Have you ever been to the Grand Canyon before? It’s a remarkable site for geology and Earth’s history.
Like a stack of pancakes, young rock layers pile on top of older layers.
From top to bottom, you are passing through about 2 billion years of time.
We use the superposition and relative dating to find when rocks were deposited.
Once we know this, we can better understand and better estimate Earth’s age.
Relative dating and superposition of the Grand Canyon
In the case of the Grand Canyon, the multi-layered strata provides insight to the age of the Earth.
We are able to see cross-sections because the Colorado River started cutting through the Grand Canyon about 6 million years ago. Even today, these erosional forces are still at work.
Because younger sedimentary rocks stack on top of older rocks, we use relative dating to chronologically order events in the past.
Unconformities are time gaps in the rock record. This is where rocks have eroded away and we are actually missing rocks without evidence of any record for that time.
Grand Canyon sedimentary rocks and geology
The Grand Canyon is a prime example of rock superposition and relative dating. Continuous horizontal layers of rock are repeated throughout time.
They mostly consist of marine sediments that formed in oceans through compaction. From top to bottom, the Grand Canyon is essentially three major kinds of sedimentary rocks – sandstone, limestone and shale.
- Sandstone is compacted sand like you can find at a beach.
- Limestone contains large amounts of formerly organic material such as plants, shells and clams.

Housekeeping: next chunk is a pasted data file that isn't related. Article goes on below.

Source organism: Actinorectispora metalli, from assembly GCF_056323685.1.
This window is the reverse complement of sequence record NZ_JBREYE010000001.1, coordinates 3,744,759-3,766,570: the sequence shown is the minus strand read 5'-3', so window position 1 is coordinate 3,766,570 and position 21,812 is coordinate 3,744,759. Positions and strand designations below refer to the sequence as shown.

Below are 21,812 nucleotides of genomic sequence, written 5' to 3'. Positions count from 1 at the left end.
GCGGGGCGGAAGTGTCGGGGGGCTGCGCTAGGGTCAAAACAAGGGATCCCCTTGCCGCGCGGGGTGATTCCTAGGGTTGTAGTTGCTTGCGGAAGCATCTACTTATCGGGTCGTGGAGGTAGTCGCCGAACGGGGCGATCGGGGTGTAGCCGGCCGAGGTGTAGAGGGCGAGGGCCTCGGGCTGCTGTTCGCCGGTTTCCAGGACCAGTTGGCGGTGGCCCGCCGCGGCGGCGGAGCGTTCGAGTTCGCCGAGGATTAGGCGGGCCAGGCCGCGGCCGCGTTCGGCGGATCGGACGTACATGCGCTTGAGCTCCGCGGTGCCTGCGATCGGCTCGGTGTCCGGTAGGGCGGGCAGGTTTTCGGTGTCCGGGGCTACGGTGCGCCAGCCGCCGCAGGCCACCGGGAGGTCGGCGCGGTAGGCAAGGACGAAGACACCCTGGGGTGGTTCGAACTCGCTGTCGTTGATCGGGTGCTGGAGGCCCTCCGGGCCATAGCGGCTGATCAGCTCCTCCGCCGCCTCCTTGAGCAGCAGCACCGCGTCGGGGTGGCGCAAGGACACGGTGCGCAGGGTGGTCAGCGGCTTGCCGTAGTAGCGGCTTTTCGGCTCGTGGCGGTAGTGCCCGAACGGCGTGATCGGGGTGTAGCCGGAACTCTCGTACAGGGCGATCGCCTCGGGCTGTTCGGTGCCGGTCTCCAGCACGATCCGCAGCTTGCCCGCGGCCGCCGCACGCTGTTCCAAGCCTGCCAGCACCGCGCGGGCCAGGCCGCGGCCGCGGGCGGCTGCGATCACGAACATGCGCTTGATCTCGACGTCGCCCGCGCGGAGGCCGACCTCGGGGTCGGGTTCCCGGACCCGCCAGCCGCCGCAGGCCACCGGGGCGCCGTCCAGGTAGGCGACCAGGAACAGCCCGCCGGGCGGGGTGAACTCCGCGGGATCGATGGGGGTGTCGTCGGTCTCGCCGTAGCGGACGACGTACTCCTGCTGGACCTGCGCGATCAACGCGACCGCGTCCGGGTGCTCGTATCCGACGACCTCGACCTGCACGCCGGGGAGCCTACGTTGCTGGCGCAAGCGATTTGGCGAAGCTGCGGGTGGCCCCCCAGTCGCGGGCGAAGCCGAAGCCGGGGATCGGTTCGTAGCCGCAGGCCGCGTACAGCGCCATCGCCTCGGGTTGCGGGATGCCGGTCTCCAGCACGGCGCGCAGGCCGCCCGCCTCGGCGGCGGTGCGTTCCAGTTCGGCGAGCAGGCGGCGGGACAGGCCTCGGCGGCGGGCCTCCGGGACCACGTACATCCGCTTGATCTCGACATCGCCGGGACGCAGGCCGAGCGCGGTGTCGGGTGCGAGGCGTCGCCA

- Shale begins as mud and gets compacted to form a flakey type of rock.
The base of the Grand Canyon are Precambrian basement rocks. These were formed from flowing magma which cooled and hardened about 1.8 billion years ago.
In the table below, you can find the formation of Grand Canyon rock layers which date back to 2 billion years. As you can see, most of the rocks are sedimentary like shale, limestone and sandstone.
The BIG LIST of rock layers of the Grand Canyon
|Rock Layers||Time (Years)||Thickness (Meters)||Depositional Type|
|Kaibab Limestone||250,000,000||91-150||Shallow Marine|
|Toroweap Formation||255,000,000||61||Shallow Marine|
|Coconino Sandstone||260,000,000||20||Eolian Sand Dune|
|Hermit Shale||265,000,000||91||Coastal Swamp|
|Supai Group||285,000,000||300||Shallow Marine|
|Surprise Canyon||320,000,000||122||Coastal Estuary|
|Redwall Limestone||335,000,000||137||Offshore Shallow Marine|
|Temple Butte||350,000,000||30||Tidal Shallow Marine|
|Muav Limestone||515,000,000||198||Offshore Shallow Marine|
|Bright Angel Shale||530,000,000||152||Near Shore Shallow Marine|
|Tapeats Sandstone||545,000,000||70||Intertidal Marine|
|Chuar Group||825,000,000||1,600||Shallow Marine|
|Nankoweap Formation||1,050,000,000||110||Shallow Marine|
|Unkar Group||1,250,000,000||1,950||Shallow Marine|